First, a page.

3/19/2014 8:04:00 AM AZ Senate proposes $9.13 billion budget
Howard Fischer Capitol Media Services
PHOENIX -- Senate Republicans proposed a $9.13 billion spending plan for the state, notably with less money for child welfare than sought by Gov. Jan Brewer.
Senate President Andy Biggs said he's not necessarily disputing the governor's contention that she needs $74 million this coming year to fund the new Division of Child Safety and Family Services. That's what's left of the old Child Protective Services after her executive order creating the new agency.
And Brewer actually wants to have that made a Cabinet-level department.
But Biggs said he thinks the governor's plan actually is based more on estimates than a real computation of what it would cost. So he wants the GOP-controlled Legislature to give her what she initially needs, with a commitment to add more money next year if that proves necessary.
Brewer spokesman Andrew Wilder said the plan is a non-starter with his boss.
"Gov. Brewer does not support this proposal,' he said. "It is far off from what the governor will accept.'
Some of the changes, particularly in the child-welfare budget, are significant.
For example Brewer's proposal includes $25 million in a special "transition fund' to create the new agency.
Biggs said he sees that as a "placeholder' figure based on nothing in particular. So the Senate Republican plan instead plugs in just $5 million.
Nor was he confident in some of the other numbers in the governor's plan.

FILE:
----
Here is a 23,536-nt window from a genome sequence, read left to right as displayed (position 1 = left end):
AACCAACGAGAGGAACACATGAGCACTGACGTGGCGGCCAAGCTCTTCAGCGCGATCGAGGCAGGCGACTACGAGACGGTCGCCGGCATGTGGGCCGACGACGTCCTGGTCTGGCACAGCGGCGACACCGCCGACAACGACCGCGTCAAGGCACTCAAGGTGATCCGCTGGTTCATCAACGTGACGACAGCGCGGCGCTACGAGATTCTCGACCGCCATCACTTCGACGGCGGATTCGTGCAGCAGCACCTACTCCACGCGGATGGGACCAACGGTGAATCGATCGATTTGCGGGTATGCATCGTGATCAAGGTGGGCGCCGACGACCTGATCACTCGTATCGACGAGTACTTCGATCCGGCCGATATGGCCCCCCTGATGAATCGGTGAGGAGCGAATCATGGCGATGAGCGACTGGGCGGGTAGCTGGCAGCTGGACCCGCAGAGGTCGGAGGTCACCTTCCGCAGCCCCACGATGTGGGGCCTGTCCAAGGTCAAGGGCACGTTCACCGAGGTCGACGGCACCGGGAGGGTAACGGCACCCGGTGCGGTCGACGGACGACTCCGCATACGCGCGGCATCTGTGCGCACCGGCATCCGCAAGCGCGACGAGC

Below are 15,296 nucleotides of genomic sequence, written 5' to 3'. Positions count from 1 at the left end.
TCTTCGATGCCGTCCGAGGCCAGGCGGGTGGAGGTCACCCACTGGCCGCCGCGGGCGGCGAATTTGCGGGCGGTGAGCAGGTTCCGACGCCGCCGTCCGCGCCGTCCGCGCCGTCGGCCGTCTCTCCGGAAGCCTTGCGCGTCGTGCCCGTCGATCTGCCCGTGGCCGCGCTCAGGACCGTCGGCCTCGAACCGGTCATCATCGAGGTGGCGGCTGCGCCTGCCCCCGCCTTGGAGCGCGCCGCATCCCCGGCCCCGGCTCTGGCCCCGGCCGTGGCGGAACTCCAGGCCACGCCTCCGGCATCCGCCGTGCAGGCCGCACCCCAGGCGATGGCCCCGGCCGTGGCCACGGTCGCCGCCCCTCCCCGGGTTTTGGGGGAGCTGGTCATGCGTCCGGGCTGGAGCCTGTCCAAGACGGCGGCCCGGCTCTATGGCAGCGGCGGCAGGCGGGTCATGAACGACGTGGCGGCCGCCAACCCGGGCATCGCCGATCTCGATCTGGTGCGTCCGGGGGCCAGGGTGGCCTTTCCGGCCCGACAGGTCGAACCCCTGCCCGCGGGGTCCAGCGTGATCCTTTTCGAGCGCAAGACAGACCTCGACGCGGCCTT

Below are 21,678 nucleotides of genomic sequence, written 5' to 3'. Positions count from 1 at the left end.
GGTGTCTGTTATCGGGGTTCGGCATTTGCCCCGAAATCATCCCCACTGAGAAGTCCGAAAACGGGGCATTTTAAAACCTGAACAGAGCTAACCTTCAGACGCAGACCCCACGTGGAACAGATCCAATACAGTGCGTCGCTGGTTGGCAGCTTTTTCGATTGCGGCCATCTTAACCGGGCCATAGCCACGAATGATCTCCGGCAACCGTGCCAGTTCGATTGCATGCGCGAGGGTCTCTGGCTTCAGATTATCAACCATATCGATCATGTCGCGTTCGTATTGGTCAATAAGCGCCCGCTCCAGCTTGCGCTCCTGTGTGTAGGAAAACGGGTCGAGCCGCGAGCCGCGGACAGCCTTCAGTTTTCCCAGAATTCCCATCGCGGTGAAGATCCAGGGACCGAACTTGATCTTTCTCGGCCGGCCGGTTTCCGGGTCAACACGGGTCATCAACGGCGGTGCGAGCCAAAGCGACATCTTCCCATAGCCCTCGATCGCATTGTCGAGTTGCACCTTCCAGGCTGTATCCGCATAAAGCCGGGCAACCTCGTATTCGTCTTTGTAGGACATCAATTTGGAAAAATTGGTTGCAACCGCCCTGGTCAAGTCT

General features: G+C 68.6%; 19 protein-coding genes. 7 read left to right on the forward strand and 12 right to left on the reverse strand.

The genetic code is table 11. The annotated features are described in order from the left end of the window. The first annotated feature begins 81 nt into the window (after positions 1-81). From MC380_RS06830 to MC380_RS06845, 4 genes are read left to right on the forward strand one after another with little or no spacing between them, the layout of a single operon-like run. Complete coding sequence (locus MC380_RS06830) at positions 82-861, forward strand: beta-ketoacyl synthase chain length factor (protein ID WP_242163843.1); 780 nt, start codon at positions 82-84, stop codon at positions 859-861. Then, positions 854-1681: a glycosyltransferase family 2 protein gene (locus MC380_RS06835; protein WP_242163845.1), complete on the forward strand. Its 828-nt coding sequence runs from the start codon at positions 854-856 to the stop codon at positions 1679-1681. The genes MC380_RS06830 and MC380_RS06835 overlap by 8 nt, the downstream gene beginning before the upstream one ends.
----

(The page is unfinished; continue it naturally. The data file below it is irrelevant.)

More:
Biggs said, though, telling the governor "no' now on her full request does not mean lawmakers are shutting the door.
He said legislators have been responsive in the past when needs have exceeded funding. Just this past January, for example, lawmakers approved an extra $6.8 million boost for the new child-welfare agency.
But Biggs said there are no plans to simply give Brewer and her agency a blank check.
One of Brewer's requests includes $10 million to start replacing an antiquated computer system that tracks child abuse complaints.
Biggs said it appears the governor eventually wants $40 million in state funds. And he said the federal government will provide a dollar-for-dollar match.
That brings the price tag to $80 million, something Biggs said seems awfully high for a computer system.
His plan proposes $15 million over three years, plus that federal match.
Overall, the Senate GOP budget is close to $200 million less than what Brewer sought in January.
The Senate GOP budget also does not include $50 million Brewer wants to put into the state's "rainy day fund.'
"The money isn't there,' Biggs said. Anyway, he said there already is $450 million in the bank, enough to deal with immediate emergencies.
But there are spots in the Senate spending plan that are more generous than Brewer proposed.
Biggs said one priority for his members is phasing out a practice used in prior years to balance the budget by diverting cash from the Highway User Revenue Fund. That enabled the dollars, which come from gasoline taxes and vehicle registration fees, to instead help cover the operating costs of the Department of Public Safety rather than using other tax funds.
There is strong sentiment to have that cash instead used for needed for road construction and repair.
Debate on the plan begins today (eds: tuesday) in the Senate Appropriations Committee with a vote byh the full Senate on Thursday
What happens after that, though, is unclear.
Biggs said he was unable to convince House GOP leadership to draft a joint legislative plan. That raises the possibility the House could make sharp changes to satisfy its own members.
House Speaker Andy Tobin did not respond to messages seeking comment.